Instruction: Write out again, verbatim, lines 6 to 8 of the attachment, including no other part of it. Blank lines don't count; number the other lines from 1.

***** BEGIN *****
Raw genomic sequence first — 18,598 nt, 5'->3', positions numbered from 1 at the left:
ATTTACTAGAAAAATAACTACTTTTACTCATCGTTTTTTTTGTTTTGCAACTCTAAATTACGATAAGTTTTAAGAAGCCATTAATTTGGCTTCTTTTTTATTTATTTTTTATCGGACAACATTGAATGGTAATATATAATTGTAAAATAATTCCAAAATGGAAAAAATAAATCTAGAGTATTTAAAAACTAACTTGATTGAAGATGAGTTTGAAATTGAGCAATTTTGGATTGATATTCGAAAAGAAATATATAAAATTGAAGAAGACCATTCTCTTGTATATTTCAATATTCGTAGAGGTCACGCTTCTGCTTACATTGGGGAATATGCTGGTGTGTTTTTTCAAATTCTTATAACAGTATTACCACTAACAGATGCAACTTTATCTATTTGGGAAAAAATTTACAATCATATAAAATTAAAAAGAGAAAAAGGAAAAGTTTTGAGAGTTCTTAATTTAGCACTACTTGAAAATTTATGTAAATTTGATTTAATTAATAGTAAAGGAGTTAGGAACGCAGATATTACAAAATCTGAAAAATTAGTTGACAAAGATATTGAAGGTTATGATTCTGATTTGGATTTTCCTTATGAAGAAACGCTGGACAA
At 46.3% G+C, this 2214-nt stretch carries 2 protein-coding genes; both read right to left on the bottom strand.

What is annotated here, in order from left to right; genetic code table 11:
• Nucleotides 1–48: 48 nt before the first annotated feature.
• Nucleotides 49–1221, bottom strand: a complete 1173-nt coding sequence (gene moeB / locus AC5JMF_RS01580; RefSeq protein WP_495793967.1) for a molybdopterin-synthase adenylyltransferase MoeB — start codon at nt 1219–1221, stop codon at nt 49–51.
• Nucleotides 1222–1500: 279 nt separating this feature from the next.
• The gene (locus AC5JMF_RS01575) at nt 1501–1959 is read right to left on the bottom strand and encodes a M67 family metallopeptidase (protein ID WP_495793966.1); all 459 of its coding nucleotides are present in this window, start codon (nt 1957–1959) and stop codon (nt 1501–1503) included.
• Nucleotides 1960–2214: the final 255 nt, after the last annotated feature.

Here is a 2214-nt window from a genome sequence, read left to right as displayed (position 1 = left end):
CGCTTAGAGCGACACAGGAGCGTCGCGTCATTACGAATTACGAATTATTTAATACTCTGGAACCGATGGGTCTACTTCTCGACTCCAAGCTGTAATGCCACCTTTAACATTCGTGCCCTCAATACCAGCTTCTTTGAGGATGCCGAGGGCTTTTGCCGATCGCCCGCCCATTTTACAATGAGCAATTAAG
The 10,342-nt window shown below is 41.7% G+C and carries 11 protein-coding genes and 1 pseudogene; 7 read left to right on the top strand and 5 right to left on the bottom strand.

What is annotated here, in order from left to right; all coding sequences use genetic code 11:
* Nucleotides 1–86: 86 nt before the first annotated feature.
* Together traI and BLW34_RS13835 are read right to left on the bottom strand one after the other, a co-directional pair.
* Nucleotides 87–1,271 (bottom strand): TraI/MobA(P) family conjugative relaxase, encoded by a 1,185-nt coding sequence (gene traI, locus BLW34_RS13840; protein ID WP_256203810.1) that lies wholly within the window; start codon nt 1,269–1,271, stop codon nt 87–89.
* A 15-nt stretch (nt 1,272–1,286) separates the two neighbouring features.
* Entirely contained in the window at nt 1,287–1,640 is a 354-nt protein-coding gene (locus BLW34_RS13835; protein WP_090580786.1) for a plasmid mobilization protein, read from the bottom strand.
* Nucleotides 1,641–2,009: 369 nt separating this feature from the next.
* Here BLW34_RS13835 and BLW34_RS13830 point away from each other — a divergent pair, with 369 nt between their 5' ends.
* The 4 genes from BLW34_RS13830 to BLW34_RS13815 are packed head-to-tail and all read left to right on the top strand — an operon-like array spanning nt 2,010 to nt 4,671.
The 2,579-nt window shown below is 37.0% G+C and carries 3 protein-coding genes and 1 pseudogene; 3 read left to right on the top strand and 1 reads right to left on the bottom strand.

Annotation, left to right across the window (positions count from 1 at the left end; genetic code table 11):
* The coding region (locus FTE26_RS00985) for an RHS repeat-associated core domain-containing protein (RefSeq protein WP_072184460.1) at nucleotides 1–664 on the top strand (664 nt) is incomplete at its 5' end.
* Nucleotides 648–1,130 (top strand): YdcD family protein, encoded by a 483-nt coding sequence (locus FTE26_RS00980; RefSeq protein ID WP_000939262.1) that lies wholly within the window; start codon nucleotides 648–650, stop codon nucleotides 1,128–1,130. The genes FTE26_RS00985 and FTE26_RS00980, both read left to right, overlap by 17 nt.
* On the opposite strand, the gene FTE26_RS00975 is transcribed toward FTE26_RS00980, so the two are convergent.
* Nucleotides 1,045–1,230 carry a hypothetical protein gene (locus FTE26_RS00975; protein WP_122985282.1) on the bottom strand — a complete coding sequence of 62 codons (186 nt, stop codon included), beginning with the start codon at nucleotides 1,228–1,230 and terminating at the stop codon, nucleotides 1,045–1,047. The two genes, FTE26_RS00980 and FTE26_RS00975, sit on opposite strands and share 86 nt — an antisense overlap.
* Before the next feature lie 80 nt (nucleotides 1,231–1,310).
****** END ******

• Nucleotides 49–1221, bottom strand: a complete 1173-nt coding sequence (gene moeB / locus AC5JMF_RS01580; RefSeq protein WP_495793967.1) for a molybdopterin-synthase adenylyltransferase MoeB — start codon at nt 1219–1221, stop codon at nt 49–51.
• Nucleotides 1222–1500: 279 nt separating this feature from the next.
• The gene (locus AC5JMF_RS01575) at nt 1501–1959 is read right to left on the bottom strand and encodes a M67 family metallopeptidase (protein ID WP_495793966.1); all 459 of its coding nucleotides are present in this window, start codon (nt 1957–1959) and stop codon (nt 1501–1503) included.